Wildlife agency to hold meeting
EAGLE — Colorado Parks and Wildlife is seeking sportsmen’s input on funding the future of wildlife management and conservation in Colorado. Hunters, anglers or anyone who would like to learn more about the financial challenges facing the state’s wildlife management agency is invited to attend an Aug. 2 discussion with agency representatives at 6 p.m. at the Eagle Public Library.
Colorado Parks and Wildlife anticipates budget shortfalls which could be offset by increasing resident license fees. The last increase occurred in 2006 after legislative approval the year before. Since 2009, the agency has cut or defunded 50 positions and cut $40 million from its operating budget. Wildlife managers caution that additional cuts are inevitable without an increase in revenue.
“Colorado’s wildlife faces more pressure now than ever before, including a growing human population, increasingly fragmented habitat and less young people involved in hunting,” Northwest Regional Manager Ron Velarde said. “We have already undergone significant belt-tightening and now we need to find effective ways to increase revenue. We need to have this important discussion with hunters and anglers.”
Velarde added that the agency’s wildlife management programs are funded by user fees, generated primarily by the sale of hunting and fishing licenses. Unlike other state agencies, Colorado Parks and Wildlife does not receive general fund revenue.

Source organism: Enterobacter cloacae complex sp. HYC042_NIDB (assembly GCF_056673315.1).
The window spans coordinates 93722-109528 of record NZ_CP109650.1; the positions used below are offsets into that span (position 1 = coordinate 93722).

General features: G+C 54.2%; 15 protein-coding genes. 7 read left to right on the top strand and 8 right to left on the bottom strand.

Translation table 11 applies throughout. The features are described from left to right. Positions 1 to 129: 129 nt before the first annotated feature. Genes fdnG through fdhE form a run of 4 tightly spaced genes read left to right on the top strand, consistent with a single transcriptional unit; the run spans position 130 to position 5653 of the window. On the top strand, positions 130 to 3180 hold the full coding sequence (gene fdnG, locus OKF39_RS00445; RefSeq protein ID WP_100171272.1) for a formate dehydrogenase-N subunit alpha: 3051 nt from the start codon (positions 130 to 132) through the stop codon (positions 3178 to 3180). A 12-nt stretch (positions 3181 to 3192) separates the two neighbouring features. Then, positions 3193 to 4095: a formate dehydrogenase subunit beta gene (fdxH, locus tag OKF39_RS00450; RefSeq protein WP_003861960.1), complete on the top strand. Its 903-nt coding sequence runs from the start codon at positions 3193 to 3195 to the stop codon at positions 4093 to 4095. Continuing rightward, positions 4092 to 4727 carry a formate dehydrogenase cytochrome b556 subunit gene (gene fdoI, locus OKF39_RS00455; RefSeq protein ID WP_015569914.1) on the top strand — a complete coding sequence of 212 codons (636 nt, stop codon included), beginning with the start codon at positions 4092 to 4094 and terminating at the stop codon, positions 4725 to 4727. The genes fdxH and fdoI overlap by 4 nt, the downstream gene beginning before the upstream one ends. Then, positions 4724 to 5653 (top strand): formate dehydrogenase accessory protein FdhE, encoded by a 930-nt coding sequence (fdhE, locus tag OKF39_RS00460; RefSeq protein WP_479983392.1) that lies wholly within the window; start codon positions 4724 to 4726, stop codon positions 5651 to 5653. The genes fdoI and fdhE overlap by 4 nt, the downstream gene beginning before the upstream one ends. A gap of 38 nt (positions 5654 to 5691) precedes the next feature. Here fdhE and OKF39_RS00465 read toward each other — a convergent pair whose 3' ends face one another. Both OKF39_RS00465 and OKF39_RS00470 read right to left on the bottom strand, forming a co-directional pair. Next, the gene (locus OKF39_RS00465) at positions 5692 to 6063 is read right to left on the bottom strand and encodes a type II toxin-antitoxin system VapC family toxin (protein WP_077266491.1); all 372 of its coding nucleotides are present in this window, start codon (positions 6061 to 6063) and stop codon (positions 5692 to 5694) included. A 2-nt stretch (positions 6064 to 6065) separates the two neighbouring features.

Currently, a limited elk license for resident adults costs $46. Resident youths pay $10.75 for limited deer, elk and pronghorn licenses. Limited deer license and pronghorn licenses are $31 for resident adults.
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“Colorado is clearly one of the premier big game hunting areas in the country and that is a testament to the hard work and dedication of the state’s wildlife managers,” Velarde said. “When you compare our resident license fees to states that do not provide the same quality experience found here, the need for an increase becomes very evident. We are prepared to make the case.”
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Small businesses affected by the Glenwood Canyon mudslides may qualify for federal funding, the state announced Friday.